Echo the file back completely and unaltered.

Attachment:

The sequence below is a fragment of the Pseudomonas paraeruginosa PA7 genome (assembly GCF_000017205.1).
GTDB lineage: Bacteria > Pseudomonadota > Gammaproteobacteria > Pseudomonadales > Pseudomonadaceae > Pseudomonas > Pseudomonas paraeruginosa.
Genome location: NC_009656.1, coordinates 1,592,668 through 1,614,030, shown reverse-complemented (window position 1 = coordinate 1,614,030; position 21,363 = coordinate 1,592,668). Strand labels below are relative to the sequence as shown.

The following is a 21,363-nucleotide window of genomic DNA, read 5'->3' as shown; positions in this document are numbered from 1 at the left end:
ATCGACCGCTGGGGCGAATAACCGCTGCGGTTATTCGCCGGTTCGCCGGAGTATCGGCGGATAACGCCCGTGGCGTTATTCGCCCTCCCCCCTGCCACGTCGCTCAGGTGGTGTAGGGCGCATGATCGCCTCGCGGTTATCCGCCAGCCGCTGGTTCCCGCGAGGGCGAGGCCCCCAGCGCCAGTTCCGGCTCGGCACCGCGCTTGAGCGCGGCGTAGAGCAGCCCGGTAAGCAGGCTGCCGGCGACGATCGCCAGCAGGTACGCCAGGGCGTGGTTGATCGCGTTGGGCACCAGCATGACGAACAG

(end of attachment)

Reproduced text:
The sequence below is a fragment of the Pseudomonas paraeruginosa PA7 genome (assembly GCF_000017205.1).
GTDB lineage: Bacteria > Pseudomonadota > Gammaproteobacteria > Pseudomonadales > Pseudomonadaceae > Pseudomonas > Pseudomonas paraeruginosa.
Genome location: NC_009656.1, coordinates 1,592,668 through 1,614,030, shown reverse-complemented (window position 1 = coordinate 1,614,030; position 21,363 = coordinate 1,592,668). Strand labels below are relative to the sequence as shown.

The following is a 21,363-nucleotide window of genomic DNA, read 5'->3' as shown; positions in this document are numbered from 1 at the left end:
ATCGACCGCTGGGGCGAATAACCGCTGCGGTTATTCGCCGGTTCGCCGGAGTATCGGCGGATAACGCCCGTGGCGTTATTCGCCCTCCCCCCTGCCACGTCGCTCAGGTGGTGTAGGGCGCATGATCGCCTCGCGGTTATCCGCCAGCCGCTGGTTCCCGCGAGGGCGAGGCCCCCAGCGCCAGTTCCGGCTCGGCACCGCGCTTGAGCGCGGCGTAGAGCAGCCCGGTAAGCAGGCTGCCGGCGACGATCGCCAGCAGGTACGCCAGGGCGTGGTTGATCGCGTTGGGCACCAGCATGACGAACAG